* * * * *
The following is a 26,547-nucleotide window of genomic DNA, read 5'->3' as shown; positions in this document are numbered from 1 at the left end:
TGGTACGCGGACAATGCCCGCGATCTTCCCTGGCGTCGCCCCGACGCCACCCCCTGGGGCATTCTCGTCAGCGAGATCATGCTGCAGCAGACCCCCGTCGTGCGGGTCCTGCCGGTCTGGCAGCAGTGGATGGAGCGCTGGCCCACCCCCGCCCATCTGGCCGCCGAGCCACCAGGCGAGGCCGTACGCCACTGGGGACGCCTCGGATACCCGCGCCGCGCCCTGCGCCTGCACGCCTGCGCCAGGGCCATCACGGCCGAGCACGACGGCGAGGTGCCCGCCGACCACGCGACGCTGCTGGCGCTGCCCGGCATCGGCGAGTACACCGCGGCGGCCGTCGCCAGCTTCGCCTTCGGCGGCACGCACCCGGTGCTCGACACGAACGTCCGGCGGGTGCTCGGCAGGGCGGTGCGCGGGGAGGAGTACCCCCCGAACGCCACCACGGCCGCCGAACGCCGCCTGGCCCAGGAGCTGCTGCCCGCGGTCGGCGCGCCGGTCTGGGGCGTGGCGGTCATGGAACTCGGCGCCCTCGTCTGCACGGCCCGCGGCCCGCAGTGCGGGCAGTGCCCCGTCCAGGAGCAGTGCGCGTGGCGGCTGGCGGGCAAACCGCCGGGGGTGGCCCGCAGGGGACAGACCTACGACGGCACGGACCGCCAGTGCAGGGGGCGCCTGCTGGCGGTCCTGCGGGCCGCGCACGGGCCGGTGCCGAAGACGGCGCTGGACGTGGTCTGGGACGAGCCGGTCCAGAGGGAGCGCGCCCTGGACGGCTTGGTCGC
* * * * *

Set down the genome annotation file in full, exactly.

The following is a 26,547-nucleotide window of genomic DNA, read 5'->3' as shown; positions in this document are numbered from 1 at the left end:
TGGTACGCGGACAATGCCCGCGATCTTCCCTGGCGTCGCCCCGACGCCACCCCCTGGGGCATTCTCGTCAGCGAGATCATGCTGCAGCAGACCCCCGTCGTGCGGGTCCTGCCGGTCTGGCAGCAGTGGATGGAGCGCTGGCCCACCCCCGCCCATCTGGCCGCCGAGCCACCAGGCGAGGCCGTACGCCACTGGGGACGCCTCGGATACCCGCGCCGCGCCCTGCGCCTGCACGCCTGCGCCAGGGCCATCACGGCCGAGCACGACGGCGAGGTGCCCGCCGACCACGCGACGCTGCTGGCGCTGCCCGGCATCGGCGAGTACACCGCGGCGGCCGTCGCCAGCTTCGCCTTCGGCGGCACGCACCCGGTGCTCGACACGAACGTCCGGCGGGTGCTCGGCAGGGCGGTGCGCGGGGAGGAGTACCCCCCGAACGCCACCACGGCCGCCGAACGCCGCCTGGCCCAGGAGCTGCTGCCCGCGGTCGGCGCGCCGGTCTGGGGCGTGGCGGTCATGGAACTCGGCGCCCTCGTCTGCACGGCCCGCGGCCCGCAGTGCGGGCAGTGCCCCGTCCAGGAGCAGTGCGCGTGGCGGCTGGCGGGCAAACCGCCGGGGGTGGCCCGCAGGGGACAGACCTACGACGGCACGGACCGCCAGTGCAGGGGGCGCCTGCTGGCGGTCCTGCGGGCCGCGCACGGGCCGGTGCCGAAGACGGCGCTGGACGTGGTCTGGGACGAGCCGGTCCAGAGGGAGCGCGCCCTGGACGGCTTGGTCGC